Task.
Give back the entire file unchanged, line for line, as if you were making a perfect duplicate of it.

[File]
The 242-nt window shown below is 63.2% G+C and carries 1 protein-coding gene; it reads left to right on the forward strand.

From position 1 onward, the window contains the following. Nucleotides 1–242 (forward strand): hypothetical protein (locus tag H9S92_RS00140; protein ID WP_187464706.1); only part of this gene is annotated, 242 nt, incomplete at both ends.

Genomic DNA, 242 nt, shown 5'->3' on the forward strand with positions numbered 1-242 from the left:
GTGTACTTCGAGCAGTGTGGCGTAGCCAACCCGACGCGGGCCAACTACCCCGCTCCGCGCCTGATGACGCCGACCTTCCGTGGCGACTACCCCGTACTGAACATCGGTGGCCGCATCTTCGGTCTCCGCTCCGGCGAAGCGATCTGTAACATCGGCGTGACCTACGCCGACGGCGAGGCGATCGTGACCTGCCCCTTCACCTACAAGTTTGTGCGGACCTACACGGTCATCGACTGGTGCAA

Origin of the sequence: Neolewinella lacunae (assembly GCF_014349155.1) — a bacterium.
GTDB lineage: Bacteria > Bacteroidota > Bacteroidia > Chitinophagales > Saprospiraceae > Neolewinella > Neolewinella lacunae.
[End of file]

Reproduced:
The 242-nt window shown below is 63.2% G+C and carries 1 protein-coding gene; it reads left to right on the forward strand.

From position 1 onward, the window contains the following. Nucleotides 1–242 (forward strand): hypothetical protein (locus tag H9S92_RS00140; protein ID WP_187464706.1); only part of this gene is annotated, 242 nt, incomplete at both ends.

Genomic DNA, 242 nt, shown 5'->3' on the forward strand with positions numbered 1-242 from the left:
GTGTACTTCGAGCAGTGTGGCGTAGCCAACCCGACGCGGGCCAACTACCCCGCTCCGCGCCTGATGACGCCGACCTTCCGTGGCGACTACCCCGTACTGAACATCGGTGGCCGCATCTTCGGTCTCCGCTCCGGCGAAGCGATCTGTAACATCGGCGTGACCTACGCCGACGGCGAGGCGATCGTGACCTGCCCCTTCACCTACAAGTTTGTGCGGACCTACACGGTCATCGACTGGTGCAA

Origin of the sequence: Neolewinella lacunae (assembly GCF_014349155.1) — a bacterium.
GTDB lineage: Bacteria > Bacteroidota > Bacteroidia > Chitinophagales > Saprospiraceae > Neolewinella > Neolewinella lacunae.